Consignment Agreement

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A consignment agreement is a legal document in which a third party sells the goods. The party that sells the goods on consignment (the Consignee) receives a portion of the profits, either as a flat rate fee or commission for selling the goods on behalf of the Consignor who owns right and title to the goods. Download this free legal template in PDF in one click and tailor it to your needs.

Template Description

Paper named "Consignment Agreement," client and builder are talking and standing near boxes

A simple consignment agreement template is a self-help contract drafting tool that memorializes the promises made between a consignor and consignee. The legally binding sample consignment contract includes comprehensive terms and conditions and important language for commission rates, consignment period, marketing responsibilities, inventory control, and property return process.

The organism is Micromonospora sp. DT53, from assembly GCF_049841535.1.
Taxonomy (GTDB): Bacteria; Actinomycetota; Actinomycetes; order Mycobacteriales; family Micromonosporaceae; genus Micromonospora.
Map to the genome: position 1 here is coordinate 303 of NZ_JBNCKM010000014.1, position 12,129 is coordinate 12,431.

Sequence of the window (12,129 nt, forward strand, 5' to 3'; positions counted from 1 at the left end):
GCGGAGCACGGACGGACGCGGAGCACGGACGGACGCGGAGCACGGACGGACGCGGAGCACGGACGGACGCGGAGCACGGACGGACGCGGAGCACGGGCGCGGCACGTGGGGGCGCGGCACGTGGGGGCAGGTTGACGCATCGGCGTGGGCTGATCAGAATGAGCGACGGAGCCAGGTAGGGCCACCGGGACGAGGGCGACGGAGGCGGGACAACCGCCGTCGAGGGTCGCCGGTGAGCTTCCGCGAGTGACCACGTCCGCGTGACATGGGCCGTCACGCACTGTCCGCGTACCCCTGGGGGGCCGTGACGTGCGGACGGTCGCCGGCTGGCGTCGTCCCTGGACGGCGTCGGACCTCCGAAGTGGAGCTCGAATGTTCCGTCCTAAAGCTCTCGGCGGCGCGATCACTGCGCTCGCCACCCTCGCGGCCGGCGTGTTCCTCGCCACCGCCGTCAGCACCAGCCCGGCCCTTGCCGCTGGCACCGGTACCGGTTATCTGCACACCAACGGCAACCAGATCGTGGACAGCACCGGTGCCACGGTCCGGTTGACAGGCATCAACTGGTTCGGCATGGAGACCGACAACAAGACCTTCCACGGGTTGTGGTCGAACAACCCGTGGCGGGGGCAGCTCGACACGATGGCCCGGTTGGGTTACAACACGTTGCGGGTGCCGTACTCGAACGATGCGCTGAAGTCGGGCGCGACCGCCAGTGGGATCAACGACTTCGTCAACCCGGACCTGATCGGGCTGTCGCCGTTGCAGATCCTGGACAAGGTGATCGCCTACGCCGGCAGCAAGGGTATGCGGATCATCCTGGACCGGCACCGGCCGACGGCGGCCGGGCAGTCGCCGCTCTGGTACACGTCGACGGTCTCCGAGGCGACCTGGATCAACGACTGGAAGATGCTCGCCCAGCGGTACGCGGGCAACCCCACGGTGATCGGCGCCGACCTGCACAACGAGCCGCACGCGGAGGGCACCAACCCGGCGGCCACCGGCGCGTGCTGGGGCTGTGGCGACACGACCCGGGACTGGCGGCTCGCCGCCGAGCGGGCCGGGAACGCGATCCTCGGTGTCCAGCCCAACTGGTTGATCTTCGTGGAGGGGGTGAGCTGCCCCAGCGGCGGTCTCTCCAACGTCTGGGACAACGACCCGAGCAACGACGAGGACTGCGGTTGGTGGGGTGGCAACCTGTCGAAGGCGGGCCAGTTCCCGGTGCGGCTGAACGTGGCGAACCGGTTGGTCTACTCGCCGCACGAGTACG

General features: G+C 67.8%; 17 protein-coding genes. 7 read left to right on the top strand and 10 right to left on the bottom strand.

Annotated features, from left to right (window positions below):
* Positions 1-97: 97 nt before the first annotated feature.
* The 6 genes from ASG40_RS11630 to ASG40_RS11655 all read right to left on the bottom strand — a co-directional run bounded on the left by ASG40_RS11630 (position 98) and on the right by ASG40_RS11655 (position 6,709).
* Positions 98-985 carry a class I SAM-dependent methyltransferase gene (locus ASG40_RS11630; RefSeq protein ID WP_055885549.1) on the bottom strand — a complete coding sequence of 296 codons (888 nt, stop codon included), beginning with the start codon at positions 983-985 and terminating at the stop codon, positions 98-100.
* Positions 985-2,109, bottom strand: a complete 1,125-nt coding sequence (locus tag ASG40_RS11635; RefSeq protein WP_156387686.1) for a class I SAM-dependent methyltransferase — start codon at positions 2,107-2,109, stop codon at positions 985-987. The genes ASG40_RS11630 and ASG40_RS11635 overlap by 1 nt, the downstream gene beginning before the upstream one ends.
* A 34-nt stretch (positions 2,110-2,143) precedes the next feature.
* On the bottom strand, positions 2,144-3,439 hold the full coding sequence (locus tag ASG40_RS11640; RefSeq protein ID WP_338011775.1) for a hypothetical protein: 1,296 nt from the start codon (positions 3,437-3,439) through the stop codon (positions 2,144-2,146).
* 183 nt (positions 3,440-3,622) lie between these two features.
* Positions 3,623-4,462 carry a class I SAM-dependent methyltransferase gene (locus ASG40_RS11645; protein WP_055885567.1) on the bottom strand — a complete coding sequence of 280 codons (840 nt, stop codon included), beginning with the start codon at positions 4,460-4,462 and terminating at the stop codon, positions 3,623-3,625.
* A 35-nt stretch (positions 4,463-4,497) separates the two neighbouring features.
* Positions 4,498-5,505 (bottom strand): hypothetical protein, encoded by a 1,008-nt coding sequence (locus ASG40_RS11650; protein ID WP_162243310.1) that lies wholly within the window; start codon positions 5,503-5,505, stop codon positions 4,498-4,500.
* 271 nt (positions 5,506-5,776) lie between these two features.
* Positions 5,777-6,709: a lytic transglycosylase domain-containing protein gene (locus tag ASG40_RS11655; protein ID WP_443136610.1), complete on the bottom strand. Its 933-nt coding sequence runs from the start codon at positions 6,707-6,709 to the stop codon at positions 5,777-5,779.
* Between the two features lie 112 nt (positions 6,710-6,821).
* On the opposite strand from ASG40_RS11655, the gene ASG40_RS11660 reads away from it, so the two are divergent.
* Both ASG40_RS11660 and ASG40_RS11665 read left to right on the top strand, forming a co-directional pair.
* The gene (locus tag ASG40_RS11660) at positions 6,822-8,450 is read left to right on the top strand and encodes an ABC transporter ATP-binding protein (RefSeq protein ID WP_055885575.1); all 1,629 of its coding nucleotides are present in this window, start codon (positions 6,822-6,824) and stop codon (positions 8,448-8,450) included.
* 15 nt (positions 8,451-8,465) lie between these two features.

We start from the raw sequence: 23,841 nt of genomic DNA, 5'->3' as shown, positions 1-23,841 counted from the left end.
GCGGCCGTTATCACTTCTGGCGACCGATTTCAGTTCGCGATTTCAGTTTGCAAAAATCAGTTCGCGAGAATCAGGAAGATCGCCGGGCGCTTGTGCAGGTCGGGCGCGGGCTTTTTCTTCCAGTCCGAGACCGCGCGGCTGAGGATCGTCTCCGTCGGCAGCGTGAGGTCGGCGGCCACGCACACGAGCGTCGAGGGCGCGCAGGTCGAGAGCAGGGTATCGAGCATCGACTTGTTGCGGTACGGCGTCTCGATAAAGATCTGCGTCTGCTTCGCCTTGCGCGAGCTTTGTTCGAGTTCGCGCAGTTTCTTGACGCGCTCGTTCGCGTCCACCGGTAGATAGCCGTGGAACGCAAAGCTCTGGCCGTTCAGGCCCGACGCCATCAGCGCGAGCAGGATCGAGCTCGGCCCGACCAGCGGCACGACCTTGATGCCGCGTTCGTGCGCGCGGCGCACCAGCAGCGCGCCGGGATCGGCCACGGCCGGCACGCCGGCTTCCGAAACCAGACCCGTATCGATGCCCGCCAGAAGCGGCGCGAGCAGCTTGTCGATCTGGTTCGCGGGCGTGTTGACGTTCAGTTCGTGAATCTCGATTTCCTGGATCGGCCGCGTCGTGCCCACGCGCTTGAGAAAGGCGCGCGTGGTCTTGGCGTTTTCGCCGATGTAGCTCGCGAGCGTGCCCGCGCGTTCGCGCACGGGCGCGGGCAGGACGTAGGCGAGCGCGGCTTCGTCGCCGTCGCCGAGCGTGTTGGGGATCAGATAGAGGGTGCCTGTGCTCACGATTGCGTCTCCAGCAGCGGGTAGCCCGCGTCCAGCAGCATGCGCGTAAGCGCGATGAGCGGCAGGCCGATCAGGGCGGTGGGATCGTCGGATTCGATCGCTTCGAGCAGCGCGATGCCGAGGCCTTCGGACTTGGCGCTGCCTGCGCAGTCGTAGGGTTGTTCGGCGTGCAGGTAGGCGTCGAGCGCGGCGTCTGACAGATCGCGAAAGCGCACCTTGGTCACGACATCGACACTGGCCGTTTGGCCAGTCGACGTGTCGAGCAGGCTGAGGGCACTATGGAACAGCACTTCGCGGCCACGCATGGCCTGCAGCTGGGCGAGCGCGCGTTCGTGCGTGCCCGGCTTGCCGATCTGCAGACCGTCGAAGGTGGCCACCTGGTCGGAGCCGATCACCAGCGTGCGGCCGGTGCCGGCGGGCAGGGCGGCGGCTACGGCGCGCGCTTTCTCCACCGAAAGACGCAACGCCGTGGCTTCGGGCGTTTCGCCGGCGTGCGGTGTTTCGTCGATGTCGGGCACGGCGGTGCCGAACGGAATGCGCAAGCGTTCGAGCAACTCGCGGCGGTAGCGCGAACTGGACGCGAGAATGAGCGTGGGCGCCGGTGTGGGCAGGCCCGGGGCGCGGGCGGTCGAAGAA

Lawrina designed this template exclusively for businesses to save the time, money, and effort of drafting their consignment agreements from scratch.

What Is a Consignment Agreement?

Our standard consignment agreement template outlines how a business entity will receive, store, market, ship, and return another party’s goods. Sellers receive a commission for their work and pay residuals to commodity owners after deducting their share. When the consignment period of the contract ends, the seller returns any unsold goods to the owner unless the terms of the retail consignment agreement provide for a contract extension or disposal of the owner’s property by other means.

Parties of a Consignment Agreement

A basic consignment contract template generally identifies two parties — the consignee and the consignor.

  • Consignor — a person or entity that owns goods and authorizes a consignee to sell those goods in a physical or virtual store.
  • Consignee — a person or entity that sells consigned property and collects a commission for each sale.